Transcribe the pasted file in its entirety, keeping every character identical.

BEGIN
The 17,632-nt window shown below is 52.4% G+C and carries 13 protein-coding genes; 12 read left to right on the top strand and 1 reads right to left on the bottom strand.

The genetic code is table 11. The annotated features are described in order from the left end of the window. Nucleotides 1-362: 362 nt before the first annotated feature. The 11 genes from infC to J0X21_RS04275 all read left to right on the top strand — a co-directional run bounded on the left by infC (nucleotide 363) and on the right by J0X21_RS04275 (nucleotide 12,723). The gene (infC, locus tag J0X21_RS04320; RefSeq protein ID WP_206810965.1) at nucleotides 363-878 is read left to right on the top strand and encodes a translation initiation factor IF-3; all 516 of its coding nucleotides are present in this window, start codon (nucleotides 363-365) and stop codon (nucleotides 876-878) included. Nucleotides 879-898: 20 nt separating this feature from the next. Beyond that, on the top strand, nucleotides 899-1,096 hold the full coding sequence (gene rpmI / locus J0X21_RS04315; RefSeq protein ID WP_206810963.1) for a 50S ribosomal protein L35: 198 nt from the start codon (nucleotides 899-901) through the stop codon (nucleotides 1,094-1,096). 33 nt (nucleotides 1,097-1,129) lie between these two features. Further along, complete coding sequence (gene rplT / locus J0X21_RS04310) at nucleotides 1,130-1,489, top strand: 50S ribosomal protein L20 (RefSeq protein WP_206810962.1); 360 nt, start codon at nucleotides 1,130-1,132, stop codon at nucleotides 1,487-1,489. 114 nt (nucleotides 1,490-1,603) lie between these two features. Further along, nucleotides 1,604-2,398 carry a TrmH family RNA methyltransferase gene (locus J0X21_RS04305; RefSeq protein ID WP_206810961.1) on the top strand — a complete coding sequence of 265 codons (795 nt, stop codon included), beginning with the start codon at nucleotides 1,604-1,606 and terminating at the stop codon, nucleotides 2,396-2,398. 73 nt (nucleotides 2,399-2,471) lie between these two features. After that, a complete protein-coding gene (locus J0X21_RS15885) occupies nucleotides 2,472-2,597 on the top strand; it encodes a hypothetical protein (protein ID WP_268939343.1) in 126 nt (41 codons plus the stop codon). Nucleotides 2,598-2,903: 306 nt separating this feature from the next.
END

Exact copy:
The 17,632-nt window shown below is 52.4% G+C and carries 13 protein-coding genes; 12 read left to right on the top strand and 1 reads right to left on the bottom strand.

The genetic code is table 11. The annotated features are described in order from the left end of the window. Nucleotides 1-362: 362 nt before the first annotated feature. The 11 genes from infC to J0X21_RS04275 all read left to right on the top strand — a co-directional run bounded on the left by infC (nucleotide 363) and on the right by J0X21_RS04275 (nucleotide 12,723). The gene (infC, locus tag J0X21_RS04320; RefSeq protein ID WP_206810965.1) at nucleotides 363-878 is read left to right on the top strand and encodes a translation initiation factor IF-3; all 516 of its coding nucleotides are present in this window, start codon (nucleotides 363-365) and stop codon (nucleotides 876-878) included. Nucleotides 879-898: 20 nt separating this feature from the next. Beyond that, on the top strand, nucleotides 899-1,096 hold the full coding sequence (gene rpmI / locus J0X21_RS04315; RefSeq protein ID WP_206810963.1) for a 50S ribosomal protein L35: 198 nt from the start codon (nucleotides 899-901) through the stop codon (nucleotides 1,094-1,096). 33 nt (nucleotides 1,097-1,129) lie between these two features. Further along, complete coding sequence (gene rplT / locus J0X21_RS04310) at nucleotides 1,130-1,489, top strand: 50S ribosomal protein L20 (RefSeq protein WP_206810962.1); 360 nt, start codon at nucleotides 1,130-1,132, stop codon at nucleotides 1,487-1,489. 114 nt (nucleotides 1,490-1,603) lie between these two features. Further along, nucleotides 1,604-2,398 carry a TrmH family RNA methyltransferase gene (locus J0X21_RS04305; RefSeq protein ID WP_206810961.1) on the top strand — a complete coding sequence of 265 codons (795 nt, stop codon included), beginning with the start codon at nucleotides 1,604-1,606 and terminating at the stop codon, nucleotides 2,396-2,398. 73 nt (nucleotides 2,399-2,471) lie between these two features. After that, a complete protein-coding gene (locus J0X21_RS15885) occupies nucleotides 2,472-2,597 on the top strand; it encodes a hypothetical protein (protein ID WP_268939343.1) in 126 nt (41 codons plus the stop codon). Nucleotides 2,598-2,903: 306 nt separating this feature from the next.